Fashion Thinking: Fashion Practices and Sustainable Interaction Design
Yue Pan, David Roedl, Eli Blevis, John Thomas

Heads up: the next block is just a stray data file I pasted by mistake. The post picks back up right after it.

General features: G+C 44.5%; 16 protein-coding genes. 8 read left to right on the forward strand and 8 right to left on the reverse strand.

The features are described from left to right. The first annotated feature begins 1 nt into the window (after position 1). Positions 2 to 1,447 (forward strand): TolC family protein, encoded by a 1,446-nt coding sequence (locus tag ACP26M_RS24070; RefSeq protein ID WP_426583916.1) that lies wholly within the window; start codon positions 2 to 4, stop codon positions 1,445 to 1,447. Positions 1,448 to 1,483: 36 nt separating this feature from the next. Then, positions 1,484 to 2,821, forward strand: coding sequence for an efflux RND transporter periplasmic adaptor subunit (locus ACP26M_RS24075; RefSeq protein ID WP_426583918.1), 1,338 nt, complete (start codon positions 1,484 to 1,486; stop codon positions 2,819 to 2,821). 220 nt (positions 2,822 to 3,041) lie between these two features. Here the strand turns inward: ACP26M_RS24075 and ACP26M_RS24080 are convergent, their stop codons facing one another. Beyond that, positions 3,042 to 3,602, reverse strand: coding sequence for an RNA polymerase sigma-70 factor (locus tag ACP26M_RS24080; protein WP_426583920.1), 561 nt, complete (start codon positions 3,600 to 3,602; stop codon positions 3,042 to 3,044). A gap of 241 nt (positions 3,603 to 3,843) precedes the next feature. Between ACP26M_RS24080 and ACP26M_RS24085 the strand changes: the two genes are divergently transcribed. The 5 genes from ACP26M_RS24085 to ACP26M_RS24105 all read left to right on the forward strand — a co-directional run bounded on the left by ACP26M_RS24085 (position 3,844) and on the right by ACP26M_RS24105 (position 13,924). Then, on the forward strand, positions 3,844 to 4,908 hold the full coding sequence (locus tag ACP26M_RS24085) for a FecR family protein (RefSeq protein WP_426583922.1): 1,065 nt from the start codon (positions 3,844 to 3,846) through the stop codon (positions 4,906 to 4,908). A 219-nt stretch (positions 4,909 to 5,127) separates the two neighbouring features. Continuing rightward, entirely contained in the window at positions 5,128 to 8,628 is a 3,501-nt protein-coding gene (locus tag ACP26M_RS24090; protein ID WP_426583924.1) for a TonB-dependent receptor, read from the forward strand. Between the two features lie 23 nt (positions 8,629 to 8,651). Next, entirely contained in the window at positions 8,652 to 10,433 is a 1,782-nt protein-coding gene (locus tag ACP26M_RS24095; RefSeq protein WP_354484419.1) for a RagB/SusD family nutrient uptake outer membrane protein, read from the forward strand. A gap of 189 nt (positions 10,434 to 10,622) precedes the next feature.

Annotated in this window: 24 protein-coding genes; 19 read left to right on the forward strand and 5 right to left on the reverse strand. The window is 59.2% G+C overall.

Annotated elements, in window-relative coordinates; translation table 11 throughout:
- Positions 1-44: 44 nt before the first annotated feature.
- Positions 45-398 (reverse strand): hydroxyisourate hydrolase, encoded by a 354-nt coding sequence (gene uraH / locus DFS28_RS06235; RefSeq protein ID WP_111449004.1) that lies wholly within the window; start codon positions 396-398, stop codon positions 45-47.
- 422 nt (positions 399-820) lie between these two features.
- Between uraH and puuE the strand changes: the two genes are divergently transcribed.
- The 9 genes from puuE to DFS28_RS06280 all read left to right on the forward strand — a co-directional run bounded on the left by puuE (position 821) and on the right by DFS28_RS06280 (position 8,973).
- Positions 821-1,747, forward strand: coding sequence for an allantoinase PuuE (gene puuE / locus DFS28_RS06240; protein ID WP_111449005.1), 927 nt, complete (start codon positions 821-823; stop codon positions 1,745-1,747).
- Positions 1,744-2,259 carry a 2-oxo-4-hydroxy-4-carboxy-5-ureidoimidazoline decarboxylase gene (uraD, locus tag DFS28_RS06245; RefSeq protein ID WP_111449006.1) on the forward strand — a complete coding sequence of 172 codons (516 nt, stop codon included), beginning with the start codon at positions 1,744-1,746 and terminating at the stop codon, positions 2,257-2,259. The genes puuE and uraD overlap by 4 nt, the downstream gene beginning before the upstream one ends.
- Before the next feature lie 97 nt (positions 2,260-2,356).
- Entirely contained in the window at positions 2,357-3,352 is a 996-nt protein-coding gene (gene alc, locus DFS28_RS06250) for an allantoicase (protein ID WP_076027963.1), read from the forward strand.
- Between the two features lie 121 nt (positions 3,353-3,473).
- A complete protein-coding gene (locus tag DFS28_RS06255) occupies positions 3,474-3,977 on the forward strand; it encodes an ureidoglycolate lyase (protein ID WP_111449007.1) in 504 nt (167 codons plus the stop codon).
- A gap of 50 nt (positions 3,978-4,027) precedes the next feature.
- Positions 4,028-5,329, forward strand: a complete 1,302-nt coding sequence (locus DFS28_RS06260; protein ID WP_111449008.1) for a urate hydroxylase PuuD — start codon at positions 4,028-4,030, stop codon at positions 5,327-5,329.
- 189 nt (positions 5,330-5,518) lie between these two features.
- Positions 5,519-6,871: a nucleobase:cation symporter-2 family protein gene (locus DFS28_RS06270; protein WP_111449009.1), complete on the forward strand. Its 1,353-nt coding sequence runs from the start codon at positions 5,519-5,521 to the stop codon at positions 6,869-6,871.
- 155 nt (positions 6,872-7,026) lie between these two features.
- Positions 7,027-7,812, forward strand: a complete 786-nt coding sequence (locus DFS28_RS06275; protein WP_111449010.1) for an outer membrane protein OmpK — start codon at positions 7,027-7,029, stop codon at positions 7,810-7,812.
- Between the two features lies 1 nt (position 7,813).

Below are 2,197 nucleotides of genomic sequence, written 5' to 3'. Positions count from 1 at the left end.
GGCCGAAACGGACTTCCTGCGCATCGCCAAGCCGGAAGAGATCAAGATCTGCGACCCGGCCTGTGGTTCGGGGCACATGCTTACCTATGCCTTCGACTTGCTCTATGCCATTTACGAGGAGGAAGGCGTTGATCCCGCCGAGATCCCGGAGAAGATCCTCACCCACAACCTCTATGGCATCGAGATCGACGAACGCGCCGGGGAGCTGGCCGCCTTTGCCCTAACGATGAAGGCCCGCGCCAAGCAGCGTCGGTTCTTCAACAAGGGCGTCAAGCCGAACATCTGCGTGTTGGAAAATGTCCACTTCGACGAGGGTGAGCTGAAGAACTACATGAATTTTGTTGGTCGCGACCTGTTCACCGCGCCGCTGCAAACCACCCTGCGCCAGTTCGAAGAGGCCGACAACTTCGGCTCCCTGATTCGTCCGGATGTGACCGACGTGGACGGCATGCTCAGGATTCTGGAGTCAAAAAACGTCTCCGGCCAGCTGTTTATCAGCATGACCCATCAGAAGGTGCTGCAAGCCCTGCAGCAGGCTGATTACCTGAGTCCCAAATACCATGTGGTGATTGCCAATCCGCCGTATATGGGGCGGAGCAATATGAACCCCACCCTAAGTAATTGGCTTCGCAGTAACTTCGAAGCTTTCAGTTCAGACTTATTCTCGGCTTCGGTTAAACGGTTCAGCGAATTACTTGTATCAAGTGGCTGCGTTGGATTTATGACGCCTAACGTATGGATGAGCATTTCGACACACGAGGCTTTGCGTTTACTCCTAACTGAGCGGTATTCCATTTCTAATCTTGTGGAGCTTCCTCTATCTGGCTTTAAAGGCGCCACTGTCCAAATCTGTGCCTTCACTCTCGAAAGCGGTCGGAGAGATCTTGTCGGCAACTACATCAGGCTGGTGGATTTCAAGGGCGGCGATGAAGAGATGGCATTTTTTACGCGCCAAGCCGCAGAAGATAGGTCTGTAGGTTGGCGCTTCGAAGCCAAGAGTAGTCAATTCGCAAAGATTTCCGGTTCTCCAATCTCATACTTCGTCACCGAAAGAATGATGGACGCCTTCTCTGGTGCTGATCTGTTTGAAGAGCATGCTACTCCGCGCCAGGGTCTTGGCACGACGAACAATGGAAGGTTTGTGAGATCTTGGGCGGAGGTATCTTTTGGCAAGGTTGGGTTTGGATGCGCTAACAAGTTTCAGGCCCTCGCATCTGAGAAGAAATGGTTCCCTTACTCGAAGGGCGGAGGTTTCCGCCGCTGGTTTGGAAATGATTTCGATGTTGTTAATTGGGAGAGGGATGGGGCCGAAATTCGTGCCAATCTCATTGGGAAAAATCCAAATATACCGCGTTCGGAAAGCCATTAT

Fashion refers to the symbolic, aesthetic, and cultural meanings that objects carry, especially the ways in which people use objects to express their taste, lifestyle, social status and belonging to a community. Importantly, fashion can drive unsustainable consumption of digital technologies, as it can motivate the practice of discarding perfectly working devices in favor of newer ones without significant gains in utility. As a starting point, this paper considers a compelling idea concerning fashion and sustainable HCI: rather than attempt to thwart people’s propensity to want things for reasons of fashion or to exhort people not to engage in fashion-related practices, instead utilize a deeper understanding of the complexities of fashion to design interactive technology products and services using dimensions of fashion that are most compatible with sustainability. Our ultimate vision is to provide theoretical frameworks that allow human-centered computing designers to use fashion as a positive force for sustainable design. Towards this end, this paper first draws on a breadth of social theory to conceptualize fashion and its relationship to digital consumption and sustainability. Second, this paper presents a set of interviews with consumers to provide a deeper understanding of the role fashion in everyday IT consumption practices. From these interviews, we provide an inventory of design insights to serve as speculative design principles. We conclude by inviting designers and HCI researchers to think differently about the role of fashion which, given enough thoughtfulness, may actually serve as a potential catalyst to sustainability rather than to un-sustainability.
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